Friday, 25 March 2011

The Olympics and the British Library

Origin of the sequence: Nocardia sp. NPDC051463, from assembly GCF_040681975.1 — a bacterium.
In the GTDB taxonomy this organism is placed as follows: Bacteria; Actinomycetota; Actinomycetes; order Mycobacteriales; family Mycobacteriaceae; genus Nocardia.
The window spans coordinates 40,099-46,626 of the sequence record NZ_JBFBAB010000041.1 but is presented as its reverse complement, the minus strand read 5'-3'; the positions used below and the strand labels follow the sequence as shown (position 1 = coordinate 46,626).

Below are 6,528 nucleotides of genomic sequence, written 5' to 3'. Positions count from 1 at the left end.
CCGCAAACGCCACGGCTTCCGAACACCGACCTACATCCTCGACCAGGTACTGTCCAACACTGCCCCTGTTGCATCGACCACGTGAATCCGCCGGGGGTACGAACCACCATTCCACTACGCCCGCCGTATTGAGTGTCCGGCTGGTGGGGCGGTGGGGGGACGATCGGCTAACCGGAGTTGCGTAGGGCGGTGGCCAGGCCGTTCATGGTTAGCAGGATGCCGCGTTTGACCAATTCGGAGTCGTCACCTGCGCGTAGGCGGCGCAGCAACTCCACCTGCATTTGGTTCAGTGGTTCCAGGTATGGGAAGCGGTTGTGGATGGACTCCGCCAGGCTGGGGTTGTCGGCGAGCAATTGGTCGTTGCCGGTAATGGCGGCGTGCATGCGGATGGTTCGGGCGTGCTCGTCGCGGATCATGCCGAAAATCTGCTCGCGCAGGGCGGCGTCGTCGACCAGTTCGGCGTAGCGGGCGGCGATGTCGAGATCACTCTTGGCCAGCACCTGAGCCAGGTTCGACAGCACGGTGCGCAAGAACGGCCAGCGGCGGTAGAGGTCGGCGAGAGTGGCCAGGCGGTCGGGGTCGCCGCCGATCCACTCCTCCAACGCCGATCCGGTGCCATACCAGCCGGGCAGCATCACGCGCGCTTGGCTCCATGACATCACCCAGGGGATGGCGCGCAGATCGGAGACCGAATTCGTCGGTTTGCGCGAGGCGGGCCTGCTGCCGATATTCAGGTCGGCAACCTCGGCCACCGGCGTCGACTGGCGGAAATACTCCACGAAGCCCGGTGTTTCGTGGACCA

On a way back from a trip to the Olympic Stadium yesterday (note incongruous welcome sign above, viewed through electrified fencing and razor wire, with the picture taken shortly after my friend and colleague JP was chased away by a security guard!) I popped into the British Library. Whilst I am a Reader there and do occasionally visit other exhibitions, I had not visited the Treasures of the British Library exhibition before. It is a superb and wide ranging collection with lots of really interesting and important material. Lots of it was topical for me, I had been talking with my third year entertainment law students on the Wednesday on the links between technology and copyright law and the section on early printing was illuminating, also Haydn's music publishing contract from 1796 is currently on display - its a lot different to the ones we look at now its fair to say. Obviously the Magna Carta and early versions of the bible or Shakespeare's portfolio get a higher billing but there are some great treasures in there and its well worth a look. Its free, and open to all, all week. While I am talking of the British Library, I should also flag up their excellent Sport and Society site, of course I also have to declare a vested interest as Mark James and I have contributed a piece Consuming the Olympics to this site, and almost seamlessly, the British Library links back to this very blog!